vive him) may give him a decent fun
eral. If the question of tlhese clubs
has ever been looked into by the eccc'
omists, it has no doubt been recog
nized how much they contribute to
the comfort of the village home and
to the solidarity of village society.
But we have never heard of a "Trous
seau club" in England. So far as we
know, the young women get married
as best they can, and tihe trousseau, if
prepared at all, is prepared in haste.
They manage this better in France,
as we learn from a recent number of
the 'Reforme Sociale. The truth is
that t'he French reformer of today
has to face a condition which at pres
ent causes little real anxiety in any
other equally prosp erous country.
This, we need not say, is tihe depopu
lation of his native land. He has
learned to look on the child as a rare
and precious thing. The scarceity of
children among the rich he deplores,
but he knows well that the ricdh are
never reformed. The intelligent re
former remembers that in every civ
ilized society of which we knowv any
thing, the rich have regar.ded child
ren as one of those good things of
which one may easily have too much,
while the moderately rich, if they
must dleny thiemselves a luxury, have
preferred to forego the luxury of
children. So it is that if you take up
!any' of the current literature of social
reform in France. you wil find that
the ref rmer wastes no time in
p)reaching againist race suicide to the
real offenders. but (devotes this efforts
to preserving the lives and health of
t he numerous children of the poor.
A healthy child, however, implies a
we,ll-ordered home. Now it has been
discovered that one of the greatest
'hindrances to the happiness of mar
ried life in the working class in the
tow ns is the lack of a trousseau for
the bride; in fact, without it the home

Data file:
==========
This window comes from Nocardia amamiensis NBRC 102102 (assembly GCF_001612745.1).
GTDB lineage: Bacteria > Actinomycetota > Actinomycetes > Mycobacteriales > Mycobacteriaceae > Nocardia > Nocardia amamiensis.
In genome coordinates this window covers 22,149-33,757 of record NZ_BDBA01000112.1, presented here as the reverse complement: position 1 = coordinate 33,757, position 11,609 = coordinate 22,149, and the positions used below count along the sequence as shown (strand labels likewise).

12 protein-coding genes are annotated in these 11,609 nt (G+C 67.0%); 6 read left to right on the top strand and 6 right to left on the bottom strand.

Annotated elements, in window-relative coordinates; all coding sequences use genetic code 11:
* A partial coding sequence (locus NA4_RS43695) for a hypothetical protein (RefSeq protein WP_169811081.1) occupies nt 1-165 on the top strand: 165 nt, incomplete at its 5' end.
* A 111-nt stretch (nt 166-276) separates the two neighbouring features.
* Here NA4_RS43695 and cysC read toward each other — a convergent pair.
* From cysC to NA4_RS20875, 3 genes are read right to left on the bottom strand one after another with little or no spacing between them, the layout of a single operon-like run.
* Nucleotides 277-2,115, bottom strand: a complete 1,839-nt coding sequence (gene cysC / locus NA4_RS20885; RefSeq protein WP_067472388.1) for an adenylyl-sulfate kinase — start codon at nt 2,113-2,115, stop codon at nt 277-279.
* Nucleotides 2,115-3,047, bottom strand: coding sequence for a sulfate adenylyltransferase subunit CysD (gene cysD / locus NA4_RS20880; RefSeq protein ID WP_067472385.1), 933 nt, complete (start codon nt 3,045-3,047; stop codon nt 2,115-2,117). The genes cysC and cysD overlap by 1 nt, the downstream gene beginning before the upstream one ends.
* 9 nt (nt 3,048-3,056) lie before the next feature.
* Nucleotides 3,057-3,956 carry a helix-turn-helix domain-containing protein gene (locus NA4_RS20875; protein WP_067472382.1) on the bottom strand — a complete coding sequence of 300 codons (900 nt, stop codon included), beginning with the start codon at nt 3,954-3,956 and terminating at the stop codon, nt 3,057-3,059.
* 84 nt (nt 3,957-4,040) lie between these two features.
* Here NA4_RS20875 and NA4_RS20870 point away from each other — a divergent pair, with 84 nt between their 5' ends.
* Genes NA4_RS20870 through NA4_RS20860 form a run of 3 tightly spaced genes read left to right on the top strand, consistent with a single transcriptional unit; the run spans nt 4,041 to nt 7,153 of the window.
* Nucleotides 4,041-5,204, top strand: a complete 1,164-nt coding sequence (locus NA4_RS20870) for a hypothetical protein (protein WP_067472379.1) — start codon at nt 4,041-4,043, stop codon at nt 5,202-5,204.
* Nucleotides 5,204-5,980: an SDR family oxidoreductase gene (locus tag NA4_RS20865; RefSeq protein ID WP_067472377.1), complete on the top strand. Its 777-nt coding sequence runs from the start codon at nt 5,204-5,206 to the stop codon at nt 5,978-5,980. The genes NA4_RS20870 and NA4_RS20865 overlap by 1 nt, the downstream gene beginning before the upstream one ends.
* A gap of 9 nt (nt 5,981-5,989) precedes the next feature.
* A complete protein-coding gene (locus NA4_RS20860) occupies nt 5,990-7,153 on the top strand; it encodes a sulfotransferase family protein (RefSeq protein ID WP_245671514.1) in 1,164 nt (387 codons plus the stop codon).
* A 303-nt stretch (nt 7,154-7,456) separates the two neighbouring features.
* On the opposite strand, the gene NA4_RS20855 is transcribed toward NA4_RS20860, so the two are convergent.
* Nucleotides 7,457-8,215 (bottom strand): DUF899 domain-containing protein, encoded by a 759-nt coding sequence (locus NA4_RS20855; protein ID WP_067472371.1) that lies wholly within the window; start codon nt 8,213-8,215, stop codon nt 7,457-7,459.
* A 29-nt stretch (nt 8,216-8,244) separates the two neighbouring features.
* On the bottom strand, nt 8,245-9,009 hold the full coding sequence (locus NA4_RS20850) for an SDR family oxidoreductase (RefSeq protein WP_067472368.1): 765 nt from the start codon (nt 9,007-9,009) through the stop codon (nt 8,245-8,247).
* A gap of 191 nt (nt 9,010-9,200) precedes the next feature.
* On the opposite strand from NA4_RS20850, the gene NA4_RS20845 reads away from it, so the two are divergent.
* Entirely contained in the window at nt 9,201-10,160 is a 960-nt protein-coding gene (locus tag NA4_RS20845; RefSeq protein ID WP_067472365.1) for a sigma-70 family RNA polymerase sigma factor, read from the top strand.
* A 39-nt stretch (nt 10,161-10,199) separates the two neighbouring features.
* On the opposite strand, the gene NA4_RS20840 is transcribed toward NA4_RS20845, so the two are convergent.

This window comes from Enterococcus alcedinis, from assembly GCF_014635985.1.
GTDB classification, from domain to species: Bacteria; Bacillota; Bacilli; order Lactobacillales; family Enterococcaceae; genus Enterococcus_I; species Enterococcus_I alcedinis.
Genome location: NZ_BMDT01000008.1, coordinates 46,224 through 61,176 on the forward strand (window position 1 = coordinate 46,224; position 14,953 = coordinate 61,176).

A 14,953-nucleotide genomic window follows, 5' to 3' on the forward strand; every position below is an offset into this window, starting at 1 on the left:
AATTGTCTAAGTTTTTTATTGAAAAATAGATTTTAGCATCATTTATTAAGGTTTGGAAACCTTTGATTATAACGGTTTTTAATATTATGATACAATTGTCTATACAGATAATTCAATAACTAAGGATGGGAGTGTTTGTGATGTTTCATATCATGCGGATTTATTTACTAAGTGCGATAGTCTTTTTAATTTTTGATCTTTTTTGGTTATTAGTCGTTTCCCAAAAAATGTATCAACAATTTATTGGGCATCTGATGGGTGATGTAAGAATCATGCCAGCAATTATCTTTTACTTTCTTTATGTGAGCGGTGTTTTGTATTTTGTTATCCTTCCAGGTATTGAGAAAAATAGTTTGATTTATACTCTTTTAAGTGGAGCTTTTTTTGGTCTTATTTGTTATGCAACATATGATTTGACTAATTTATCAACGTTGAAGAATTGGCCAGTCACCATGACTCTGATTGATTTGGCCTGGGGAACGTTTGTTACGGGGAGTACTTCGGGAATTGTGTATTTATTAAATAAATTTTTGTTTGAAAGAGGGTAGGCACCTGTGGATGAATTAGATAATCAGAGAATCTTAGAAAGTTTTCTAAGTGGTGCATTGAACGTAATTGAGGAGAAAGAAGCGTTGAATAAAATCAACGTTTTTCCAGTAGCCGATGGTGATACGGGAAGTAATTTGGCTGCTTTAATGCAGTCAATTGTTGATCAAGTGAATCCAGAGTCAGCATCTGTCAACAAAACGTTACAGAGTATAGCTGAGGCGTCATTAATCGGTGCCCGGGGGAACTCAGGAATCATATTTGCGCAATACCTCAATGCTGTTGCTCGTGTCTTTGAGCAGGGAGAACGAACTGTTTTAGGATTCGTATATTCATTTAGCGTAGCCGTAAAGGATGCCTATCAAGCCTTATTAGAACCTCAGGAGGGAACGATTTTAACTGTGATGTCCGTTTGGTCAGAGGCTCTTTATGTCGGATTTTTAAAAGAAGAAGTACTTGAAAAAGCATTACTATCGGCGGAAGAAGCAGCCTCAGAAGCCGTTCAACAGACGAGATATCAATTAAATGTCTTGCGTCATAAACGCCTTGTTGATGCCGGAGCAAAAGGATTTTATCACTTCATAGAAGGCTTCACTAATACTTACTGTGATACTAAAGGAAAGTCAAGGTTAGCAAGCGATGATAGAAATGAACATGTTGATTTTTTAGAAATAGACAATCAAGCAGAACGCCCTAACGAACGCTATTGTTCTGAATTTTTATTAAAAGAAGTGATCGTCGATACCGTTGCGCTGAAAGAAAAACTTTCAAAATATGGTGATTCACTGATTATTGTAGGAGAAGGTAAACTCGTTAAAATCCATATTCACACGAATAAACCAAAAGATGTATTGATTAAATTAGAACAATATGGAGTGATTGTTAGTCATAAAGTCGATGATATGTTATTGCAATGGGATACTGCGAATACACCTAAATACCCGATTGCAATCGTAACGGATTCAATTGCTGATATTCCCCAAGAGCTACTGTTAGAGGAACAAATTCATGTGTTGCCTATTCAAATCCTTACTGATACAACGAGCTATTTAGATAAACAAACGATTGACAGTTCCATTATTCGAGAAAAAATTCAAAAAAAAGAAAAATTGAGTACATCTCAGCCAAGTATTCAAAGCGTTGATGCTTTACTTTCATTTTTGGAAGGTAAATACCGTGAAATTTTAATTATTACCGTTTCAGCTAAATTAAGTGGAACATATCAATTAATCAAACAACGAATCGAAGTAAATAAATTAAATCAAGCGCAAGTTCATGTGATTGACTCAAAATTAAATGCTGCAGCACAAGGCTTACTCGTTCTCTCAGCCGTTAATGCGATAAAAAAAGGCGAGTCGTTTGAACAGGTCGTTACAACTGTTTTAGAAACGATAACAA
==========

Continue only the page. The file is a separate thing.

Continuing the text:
is often not founded at all-the nest
is not built, simply because there are
no feathers. Without the proper out
fit of household and personal linen
ithe fiancee of the Frenchb artisan re
fuses to face the task of bringing up a
family. To meet this need there was
founded some years ago the "Oeuvre
di Trousseau." This is a society
which induces young girls of the age
of o t(o begin to make and store up
the tr',isseau which is to he handed
,ver t, them at the age of I8. At 14.
if th:e girl has paid regularly the dues
(,f ;o centimes per month and attend
ed the sewing meetings of the society.
she becomes a director of the concern
by right of her stake in the business,
and at the age of I8 can withdraw her
profits in the shape of a trousseau
made by her own -hands, or. in any
case. wholly hand-made and of excel
lent material. The trousseau con
sists of 73 pieces of personal and
household linen-not a bad- feathering'
for the nest. Who is so likely to keep
her linen closet in good order and re
plenished as she to whom it repre
sents nine years of small economies
and countless hours of effort? This
is the "Oeuvre du Trousseau" carried
on now in more than 6o towns of
France, not as a charity dependent
on the caprice of the philanthropist,
but as a regular business concern.
The English "Goose club" and "Blan
ket club" and all the other village so
cieties aim at adding to the comfort
of the 'home. But the "Trousseau
club" is enriched by a sentimental
interest which they lack, and is due
to the desire for daintinss. even in
the poorest surroundings, which is
usually alien to the instincts of the t
British working class.
MILLINERY, DRY 01
Have you purchased y
to us. We can give you
Do you need a new dr
us. Welcan fit you up i
Doryou need Collars,
etc., etc. If so, we ha
lot. Call and see them.
The majority <
cause of their ci
powders the bei
- Mennen's Tali
Bear in mind
and Extracts B
name are reliab
ir a glass jar,
ounces of delic
At the price L
Talcum is uneq
Ward's Slow Train Story.
I t is told in Harper's Weekly that
.\rtemtts Ward once took a journey
un a !it'Ie "one-horse" railroad line
in the Middle West. After the train
had crept from station to station at a
snail's pace for half a day. Ward
beckoned t., the conductor as he
passed through the car.
"Say, conductor.' he drawled, "do
you mind if I give you a little ad
"Well, what is it?" said the conduc
"Seems to me," continued Ward,
'it would be safer to take the cow
:atcher off the engine and hitch it to
he end of the rear car."
"What for?" demanded the conduc
'\VeIl, I've been thinking it over,"
aid Ward, "and I don't see What's
:o prevent one of them cows out there
rom coming into the car and biting
A woman aske questions so as to
.rgue with you if you answer them
nd to be mad with you if you don't.
If people had to work as hard per
orming their duty as they do getting
heir fun, the whole wo.-ld would go
The money a man spends in drink
ing and smoking would buy some
hing else just as foolish and much
1DS AND NOTIONS!
our hat? If not, come
the newest things.
ess. If so, come to see
n the latest styles.
Belts, Fans, Ribbons,
ve just received a new
Prosperity, S. C.
f them sold be
it at the prices
at Talcum 25c.
Talcum put up
azell 's ten cent